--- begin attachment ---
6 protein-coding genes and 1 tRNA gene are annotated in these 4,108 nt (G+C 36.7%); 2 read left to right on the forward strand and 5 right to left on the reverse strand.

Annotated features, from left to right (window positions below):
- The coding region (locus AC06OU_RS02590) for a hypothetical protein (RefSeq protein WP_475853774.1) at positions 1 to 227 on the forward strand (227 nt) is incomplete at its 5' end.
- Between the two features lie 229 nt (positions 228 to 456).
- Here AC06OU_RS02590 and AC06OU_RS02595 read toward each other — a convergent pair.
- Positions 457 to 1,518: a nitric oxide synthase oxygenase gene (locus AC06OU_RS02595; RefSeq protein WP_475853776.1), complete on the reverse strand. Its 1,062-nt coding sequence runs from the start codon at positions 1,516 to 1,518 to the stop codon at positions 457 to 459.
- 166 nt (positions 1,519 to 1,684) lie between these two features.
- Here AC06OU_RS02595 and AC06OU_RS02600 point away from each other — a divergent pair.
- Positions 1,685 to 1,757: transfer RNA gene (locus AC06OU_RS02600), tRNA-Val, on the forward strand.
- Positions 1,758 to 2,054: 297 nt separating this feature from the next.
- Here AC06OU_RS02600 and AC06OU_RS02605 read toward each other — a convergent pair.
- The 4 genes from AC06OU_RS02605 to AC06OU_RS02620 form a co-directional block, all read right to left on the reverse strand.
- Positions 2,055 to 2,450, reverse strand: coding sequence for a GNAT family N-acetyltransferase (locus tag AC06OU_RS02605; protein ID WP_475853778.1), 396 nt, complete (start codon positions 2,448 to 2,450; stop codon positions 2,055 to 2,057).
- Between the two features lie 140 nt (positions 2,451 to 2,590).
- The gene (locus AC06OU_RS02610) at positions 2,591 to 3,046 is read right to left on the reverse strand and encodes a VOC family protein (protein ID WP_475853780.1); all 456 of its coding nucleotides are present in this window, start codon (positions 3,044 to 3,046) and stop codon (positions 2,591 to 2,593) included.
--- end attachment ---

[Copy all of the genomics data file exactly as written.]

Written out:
6 protein-coding genes and 1 tRNA gene are annotated in these 4,108 nt (G+C 36.7%); 2 read left to right on the forward strand and 5 right to left on the reverse strand.

Annotated features, from left to right (window positions below):
- The coding region (locus AC06OU_RS02590) for a hypothetical protein (RefSeq protein WP_475853774.1) at positions 1 to 227 on the forward strand (227 nt) is incomplete at its 5' end.
- Between the two features lie 229 nt (positions 228 to 456).
- Here AC06OU_RS02590 and AC06OU_RS02595 read toward each other — a convergent pair.
- Positions 457 to 1,518: a nitric oxide synthase oxygenase gene (locus AC06OU_RS02595; RefSeq protein WP_475853776.1), complete on the reverse strand. Its 1,062-nt coding sequence runs from the start codon at positions 1,516 to 1,518 to the stop codon at positions 457 to 459.
- 166 nt (positions 1,519 to 1,684) lie between these two features.
- Here AC06OU_RS02595 and AC06OU_RS02600 point away from each other — a divergent pair.
- Positions 1,685 to 1,757: transfer RNA gene (locus AC06OU_RS02600), tRNA-Val, on the forward strand.
- Positions 1,758 to 2,054: 297 nt separating this feature from the next.
- Here AC06OU_RS02600 and AC06OU_RS02605 read toward each other — a convergent pair.
- The 4 genes from AC06OU_RS02605 to AC06OU_RS02620 form a co-directional block, all read right to left on the reverse strand.
- Positions 2,055 to 2,450, reverse strand: coding sequence for a GNAT family N-acetyltransferase (locus tag AC06OU_RS02605; protein ID WP_475853778.1), 396 nt, complete (start codon positions 2,448 to 2,450; stop codon positions 2,055 to 2,057).
- Between the two features lie 140 nt (positions 2,451 to 2,590).
- The gene (locus AC06OU_RS02610) at positions 2,591 to 3,046 is read right to left on the reverse strand and encodes a VOC family protein (protein ID WP_475853780.1); all 456 of its coding nucleotides are present in this window, start codon (positions 3,044 to 3,046) and stop codon (positions 2,591 to 2,593) included.